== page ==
City Engineer Tim Schoonhoven provided an update to the Alexandria City Council about street projects at Monday's meeting:
44th Avenue. All concrete has been poured except for a section of curb and gutter and concrete pavement that was left out to allow truck access to the pond area. The pond area is nearly complete. All sidewalk and pedestrian ramps have been poured. Electrical conduit has been plowed in and light pole bases have been poured.
Runestone Avenue (Housing and Redevelopment Authority) project. Runestone Avenue is being shaped in preparation for paving. The trail is cleared but excavation has not begun past the end of the road. The first lift of paving is scheduled for June 19.
Nevada Street (ALASD) project. All work is complete except topsoiling, seeding and cleanup.
2020 street and utility Projects. Work has started on the Cedar Street/17th Avenue portion of the project. Sewer and Water mains are installed on Cedar Street. Water and sewer main installation has started on 17th Avenue. Next week the contractor will continue with water and sewer main installation and will start on services.
2020 local street overlay project. The overlay is complete on all streets except Madison and Ridgewood. The paving on these streets is scheduled for June 19.
Third and Kenwood Street pedestrian crossing demonstration project. This project is proceeding. There will be four scenarios that will be analyzed as part of this study; the existing, unaltered island; the existing, unaltered island with the Rectangular Rapid Flash Beacon in-place; an extension of the island allowing a west bound to south bound left turn with the RRFB inplace; and an extension of the island with no left turns allowed with the RRFB in-place. A counter measuring the existing configuration will be installed on June 24. Following are other items from the June 22 meeting not covered in other council stories.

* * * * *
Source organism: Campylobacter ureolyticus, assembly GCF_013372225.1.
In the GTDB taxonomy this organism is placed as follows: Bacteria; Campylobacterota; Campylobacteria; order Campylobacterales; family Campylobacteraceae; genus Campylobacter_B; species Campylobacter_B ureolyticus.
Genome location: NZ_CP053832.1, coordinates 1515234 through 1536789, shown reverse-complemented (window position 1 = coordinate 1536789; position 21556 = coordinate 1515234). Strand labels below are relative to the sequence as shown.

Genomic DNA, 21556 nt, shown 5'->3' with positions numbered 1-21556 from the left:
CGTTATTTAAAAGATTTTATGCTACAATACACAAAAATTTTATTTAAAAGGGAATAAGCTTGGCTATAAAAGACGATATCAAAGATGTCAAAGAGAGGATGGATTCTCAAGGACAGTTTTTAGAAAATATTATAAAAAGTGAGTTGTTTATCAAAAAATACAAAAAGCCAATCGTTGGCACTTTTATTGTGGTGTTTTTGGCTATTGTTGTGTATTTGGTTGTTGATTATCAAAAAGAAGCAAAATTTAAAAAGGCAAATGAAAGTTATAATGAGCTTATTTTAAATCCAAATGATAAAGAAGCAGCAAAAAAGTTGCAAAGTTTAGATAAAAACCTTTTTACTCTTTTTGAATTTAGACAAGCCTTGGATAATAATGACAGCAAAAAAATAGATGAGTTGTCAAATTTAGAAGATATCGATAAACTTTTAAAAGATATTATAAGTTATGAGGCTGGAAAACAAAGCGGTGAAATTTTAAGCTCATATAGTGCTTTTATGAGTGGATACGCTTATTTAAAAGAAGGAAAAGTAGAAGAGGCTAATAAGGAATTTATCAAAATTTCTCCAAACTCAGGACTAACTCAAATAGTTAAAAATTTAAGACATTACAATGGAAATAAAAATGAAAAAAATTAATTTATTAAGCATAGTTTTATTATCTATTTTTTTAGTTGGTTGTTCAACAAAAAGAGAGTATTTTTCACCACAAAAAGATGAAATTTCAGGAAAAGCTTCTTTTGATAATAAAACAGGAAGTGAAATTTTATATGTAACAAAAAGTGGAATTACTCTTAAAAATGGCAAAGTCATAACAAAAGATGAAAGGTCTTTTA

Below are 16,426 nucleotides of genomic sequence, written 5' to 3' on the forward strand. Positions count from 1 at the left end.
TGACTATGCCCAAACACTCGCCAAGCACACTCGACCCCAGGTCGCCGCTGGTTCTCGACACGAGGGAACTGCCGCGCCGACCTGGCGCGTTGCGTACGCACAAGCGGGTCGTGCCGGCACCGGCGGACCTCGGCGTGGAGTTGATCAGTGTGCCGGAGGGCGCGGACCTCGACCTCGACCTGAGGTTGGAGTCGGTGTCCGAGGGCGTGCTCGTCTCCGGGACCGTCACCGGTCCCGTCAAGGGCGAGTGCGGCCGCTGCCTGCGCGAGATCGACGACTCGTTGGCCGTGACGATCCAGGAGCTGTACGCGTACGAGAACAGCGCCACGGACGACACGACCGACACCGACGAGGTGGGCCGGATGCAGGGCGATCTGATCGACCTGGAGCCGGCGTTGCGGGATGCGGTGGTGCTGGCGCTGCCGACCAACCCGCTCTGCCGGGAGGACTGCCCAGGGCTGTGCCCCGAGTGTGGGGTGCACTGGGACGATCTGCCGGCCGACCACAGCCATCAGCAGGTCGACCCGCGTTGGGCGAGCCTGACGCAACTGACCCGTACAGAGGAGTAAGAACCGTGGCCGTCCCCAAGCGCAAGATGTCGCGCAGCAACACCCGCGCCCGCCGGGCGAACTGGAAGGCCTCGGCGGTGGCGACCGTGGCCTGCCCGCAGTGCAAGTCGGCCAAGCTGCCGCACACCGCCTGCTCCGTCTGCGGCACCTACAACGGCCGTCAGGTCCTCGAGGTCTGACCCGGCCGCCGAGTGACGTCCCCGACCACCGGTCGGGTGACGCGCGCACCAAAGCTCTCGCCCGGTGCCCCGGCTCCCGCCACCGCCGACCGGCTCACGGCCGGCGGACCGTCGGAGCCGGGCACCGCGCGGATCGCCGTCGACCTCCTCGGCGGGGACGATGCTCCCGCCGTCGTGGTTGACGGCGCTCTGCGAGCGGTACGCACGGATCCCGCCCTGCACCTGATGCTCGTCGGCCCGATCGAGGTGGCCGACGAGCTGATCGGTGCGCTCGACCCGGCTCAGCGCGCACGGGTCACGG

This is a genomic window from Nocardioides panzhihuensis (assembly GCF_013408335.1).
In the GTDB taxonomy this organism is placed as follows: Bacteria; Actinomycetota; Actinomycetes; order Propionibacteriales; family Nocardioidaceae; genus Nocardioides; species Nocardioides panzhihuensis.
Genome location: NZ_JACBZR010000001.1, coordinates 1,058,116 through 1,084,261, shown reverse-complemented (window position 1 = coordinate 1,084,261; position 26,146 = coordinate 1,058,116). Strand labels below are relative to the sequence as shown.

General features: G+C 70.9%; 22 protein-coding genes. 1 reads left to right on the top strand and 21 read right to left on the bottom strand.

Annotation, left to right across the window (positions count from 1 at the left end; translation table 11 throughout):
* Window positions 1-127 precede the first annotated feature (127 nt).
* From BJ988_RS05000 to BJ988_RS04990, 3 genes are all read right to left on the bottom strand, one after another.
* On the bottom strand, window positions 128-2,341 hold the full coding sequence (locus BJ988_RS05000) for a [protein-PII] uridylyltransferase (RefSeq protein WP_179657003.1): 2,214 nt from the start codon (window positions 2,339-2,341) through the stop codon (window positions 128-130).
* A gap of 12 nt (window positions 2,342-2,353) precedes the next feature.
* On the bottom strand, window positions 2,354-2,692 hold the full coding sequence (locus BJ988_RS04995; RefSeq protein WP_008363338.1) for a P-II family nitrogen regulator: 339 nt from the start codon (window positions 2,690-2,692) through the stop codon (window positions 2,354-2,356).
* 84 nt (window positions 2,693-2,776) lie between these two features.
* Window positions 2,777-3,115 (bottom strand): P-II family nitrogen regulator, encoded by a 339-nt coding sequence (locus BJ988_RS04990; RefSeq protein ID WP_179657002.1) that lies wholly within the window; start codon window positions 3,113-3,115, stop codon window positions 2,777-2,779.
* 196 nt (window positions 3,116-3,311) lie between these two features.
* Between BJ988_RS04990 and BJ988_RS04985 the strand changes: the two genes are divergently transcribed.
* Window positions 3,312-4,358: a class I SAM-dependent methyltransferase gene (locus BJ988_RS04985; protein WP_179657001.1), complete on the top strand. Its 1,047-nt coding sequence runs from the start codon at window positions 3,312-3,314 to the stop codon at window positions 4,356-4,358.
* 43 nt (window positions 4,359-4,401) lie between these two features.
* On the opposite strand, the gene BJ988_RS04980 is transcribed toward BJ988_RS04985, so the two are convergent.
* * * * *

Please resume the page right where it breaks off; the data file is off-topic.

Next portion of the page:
The city of Alexandia is trying to do its part to stop harassment and discrimination in the workplace.
It approved a resolution that requires all city employees to complete respectful workplace and anti-discrimination training.
The city’s policies regarding those issues, which were adopted in 2000, are being updated using recommendations from the League of Minnesota Cities. City staff is also working with City Attorney Tom Jacobson in making sure the updated policy reflects current best legal practice.
Code of conduct amended
The council approved amendments to its code of conduct as recommended by City Attorney Tom Jacobson.
The changes update and streamline the current code adopted in 2016, Jacobson said. The council worked on the changes for several months.
One of the revisions adds a section on Equal Employment Opportunity, discrimination, harassment and having a respectful workforce, which was approved earlier in the meeting.
Other highlights from the 15-page code (quoted words indicate additions that were made):
If a council member is personally offended by another council member, the offended council member should “note their concern during the meeting” and make notes of the actual words used and follow the council’s procedural rules to request the other council member to justify or apologize for the language used.
In unofficial settings, the code advises council members to make no promises on behalf of the council. It is appropriate to “express personal feelings or positions on an issue or to” give a brief overview of city policy and to refer to city staff “or council” for further information. It is inappropriate to overtly or implicitly promise council action, to promise city staff will do something specific (fix a pothole, remove a library book, plant new flowers, “approve a license or a permit, install a traffic sign” etc.
If attending a board or commission meeting “of which the council member is not a member” be careful to only express personal opinions.